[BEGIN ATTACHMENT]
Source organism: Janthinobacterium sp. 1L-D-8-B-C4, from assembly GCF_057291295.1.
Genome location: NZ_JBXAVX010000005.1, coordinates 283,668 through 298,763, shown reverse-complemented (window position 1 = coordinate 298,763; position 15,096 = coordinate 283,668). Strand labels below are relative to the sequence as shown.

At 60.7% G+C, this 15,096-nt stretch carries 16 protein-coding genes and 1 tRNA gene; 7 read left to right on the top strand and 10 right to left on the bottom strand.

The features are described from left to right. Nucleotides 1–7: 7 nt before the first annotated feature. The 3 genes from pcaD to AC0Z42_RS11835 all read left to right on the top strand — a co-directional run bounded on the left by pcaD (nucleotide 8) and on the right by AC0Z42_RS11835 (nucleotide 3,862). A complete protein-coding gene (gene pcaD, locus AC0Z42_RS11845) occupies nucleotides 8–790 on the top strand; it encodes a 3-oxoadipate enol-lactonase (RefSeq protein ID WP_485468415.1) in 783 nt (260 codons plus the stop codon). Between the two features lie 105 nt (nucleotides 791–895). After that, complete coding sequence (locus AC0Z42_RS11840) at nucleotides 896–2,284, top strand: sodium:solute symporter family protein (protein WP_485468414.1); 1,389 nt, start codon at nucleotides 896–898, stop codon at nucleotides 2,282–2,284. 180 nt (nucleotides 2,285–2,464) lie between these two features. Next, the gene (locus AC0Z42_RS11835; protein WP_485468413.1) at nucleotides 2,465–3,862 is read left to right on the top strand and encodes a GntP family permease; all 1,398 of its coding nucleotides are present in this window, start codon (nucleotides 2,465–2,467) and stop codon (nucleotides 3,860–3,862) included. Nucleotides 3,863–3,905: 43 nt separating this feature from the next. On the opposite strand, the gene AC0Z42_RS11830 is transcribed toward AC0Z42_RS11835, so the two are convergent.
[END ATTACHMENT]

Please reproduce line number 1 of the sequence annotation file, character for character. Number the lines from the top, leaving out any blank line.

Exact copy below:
Source organism: Janthinobacterium sp. 1L-D-8-B-C4, from assembly GCF_057291295.1.